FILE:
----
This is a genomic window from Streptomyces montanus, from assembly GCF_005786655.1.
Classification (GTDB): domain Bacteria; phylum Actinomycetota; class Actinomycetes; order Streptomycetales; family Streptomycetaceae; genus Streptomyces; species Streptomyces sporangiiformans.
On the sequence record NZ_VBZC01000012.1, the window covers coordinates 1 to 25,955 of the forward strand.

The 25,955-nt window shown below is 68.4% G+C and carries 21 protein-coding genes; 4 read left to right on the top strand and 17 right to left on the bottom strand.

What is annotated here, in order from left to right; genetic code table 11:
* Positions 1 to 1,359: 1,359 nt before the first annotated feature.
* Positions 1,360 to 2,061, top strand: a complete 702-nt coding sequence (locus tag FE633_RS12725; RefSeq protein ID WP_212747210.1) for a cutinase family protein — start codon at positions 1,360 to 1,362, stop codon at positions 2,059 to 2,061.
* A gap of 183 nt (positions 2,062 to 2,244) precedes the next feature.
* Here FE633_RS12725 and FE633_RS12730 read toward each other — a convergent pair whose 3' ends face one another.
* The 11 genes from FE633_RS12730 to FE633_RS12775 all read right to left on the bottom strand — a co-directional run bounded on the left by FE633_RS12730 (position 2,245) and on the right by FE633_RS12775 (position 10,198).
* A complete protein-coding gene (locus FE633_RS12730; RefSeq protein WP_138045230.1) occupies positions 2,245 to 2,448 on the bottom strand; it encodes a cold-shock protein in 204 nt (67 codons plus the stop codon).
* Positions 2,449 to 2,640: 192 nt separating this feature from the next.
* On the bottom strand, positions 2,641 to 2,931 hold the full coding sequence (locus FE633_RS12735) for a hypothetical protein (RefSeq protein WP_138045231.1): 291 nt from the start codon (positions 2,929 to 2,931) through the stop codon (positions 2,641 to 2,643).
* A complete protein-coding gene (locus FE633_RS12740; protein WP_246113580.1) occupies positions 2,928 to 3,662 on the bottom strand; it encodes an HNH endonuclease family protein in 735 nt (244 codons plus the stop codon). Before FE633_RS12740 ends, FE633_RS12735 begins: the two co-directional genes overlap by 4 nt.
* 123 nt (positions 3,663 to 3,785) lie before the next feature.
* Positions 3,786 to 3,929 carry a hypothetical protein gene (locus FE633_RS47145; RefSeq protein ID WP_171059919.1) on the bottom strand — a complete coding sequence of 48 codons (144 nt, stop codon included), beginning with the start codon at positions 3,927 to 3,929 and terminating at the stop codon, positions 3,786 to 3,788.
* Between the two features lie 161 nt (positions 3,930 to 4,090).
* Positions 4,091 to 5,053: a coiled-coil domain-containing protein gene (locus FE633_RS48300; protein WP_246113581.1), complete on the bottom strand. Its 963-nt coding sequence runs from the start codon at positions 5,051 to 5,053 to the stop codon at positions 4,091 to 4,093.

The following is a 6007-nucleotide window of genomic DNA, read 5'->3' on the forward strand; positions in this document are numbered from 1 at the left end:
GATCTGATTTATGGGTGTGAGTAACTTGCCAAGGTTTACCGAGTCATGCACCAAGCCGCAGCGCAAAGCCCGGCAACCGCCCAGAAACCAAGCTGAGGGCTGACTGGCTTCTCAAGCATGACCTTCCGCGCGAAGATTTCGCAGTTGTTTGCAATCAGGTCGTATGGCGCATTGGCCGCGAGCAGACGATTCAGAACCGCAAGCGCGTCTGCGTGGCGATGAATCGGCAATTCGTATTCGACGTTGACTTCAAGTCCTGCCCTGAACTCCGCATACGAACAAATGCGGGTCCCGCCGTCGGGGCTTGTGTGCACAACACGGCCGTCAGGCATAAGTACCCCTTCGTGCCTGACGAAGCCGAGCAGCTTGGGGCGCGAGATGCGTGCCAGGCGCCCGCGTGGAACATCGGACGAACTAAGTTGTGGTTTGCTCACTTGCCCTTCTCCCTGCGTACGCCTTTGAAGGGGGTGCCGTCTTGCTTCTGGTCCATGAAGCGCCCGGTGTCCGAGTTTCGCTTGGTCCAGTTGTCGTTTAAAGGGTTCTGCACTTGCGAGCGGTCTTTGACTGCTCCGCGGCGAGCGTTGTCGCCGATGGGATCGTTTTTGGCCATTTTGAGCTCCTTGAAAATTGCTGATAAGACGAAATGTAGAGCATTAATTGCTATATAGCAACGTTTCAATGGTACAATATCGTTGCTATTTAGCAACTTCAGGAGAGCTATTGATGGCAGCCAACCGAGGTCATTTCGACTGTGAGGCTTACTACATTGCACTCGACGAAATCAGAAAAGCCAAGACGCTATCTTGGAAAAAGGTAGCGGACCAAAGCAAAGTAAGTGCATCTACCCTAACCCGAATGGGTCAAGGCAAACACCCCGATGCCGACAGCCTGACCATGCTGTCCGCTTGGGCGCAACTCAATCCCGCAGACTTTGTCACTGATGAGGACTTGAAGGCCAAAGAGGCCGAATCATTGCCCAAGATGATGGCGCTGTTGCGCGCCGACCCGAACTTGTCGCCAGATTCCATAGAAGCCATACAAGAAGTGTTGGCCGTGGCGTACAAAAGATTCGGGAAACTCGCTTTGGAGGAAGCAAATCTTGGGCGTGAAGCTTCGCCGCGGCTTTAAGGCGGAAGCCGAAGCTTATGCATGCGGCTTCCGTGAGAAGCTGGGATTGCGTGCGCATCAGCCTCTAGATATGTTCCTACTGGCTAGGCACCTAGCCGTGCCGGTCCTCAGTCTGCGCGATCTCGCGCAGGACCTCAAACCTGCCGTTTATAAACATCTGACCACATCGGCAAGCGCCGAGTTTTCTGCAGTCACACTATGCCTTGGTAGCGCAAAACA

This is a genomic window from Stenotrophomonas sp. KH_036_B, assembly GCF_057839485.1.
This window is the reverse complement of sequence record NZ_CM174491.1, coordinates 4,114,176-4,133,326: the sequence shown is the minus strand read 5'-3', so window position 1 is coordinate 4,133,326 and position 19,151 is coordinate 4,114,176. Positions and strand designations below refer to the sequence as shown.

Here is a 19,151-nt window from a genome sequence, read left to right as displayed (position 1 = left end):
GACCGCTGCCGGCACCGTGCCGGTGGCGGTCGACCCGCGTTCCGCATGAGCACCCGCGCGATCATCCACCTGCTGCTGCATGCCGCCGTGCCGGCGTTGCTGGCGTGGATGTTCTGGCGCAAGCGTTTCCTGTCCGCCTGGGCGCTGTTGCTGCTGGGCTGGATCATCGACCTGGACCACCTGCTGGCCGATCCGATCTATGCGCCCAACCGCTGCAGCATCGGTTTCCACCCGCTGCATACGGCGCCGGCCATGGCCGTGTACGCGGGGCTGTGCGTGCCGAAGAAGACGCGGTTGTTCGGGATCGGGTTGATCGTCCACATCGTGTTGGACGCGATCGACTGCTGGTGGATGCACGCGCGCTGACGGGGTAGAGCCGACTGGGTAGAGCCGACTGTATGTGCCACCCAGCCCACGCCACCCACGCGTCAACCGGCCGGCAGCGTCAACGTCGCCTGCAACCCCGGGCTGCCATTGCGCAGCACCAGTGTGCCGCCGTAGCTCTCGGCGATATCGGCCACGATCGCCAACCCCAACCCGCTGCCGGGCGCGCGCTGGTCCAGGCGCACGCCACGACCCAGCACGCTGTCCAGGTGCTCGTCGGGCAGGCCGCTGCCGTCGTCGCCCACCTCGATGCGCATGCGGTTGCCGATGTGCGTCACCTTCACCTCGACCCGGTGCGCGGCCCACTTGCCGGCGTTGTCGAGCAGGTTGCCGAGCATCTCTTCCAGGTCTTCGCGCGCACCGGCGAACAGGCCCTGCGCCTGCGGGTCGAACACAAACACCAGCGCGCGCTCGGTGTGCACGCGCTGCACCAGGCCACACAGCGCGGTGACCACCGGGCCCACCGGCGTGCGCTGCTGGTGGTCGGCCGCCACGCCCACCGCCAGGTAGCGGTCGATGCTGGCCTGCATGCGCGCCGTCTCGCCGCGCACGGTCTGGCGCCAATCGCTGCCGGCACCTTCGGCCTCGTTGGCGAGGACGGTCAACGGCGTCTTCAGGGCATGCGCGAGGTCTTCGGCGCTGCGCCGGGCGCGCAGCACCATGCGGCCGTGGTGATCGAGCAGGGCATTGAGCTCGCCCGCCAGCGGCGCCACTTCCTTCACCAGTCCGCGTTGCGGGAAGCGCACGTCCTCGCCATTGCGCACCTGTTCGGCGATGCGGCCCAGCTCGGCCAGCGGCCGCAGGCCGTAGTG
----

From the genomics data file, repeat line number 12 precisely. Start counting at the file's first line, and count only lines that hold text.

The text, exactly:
* Positions 2,449 to 2,640: 192 nt separating this feature from the next.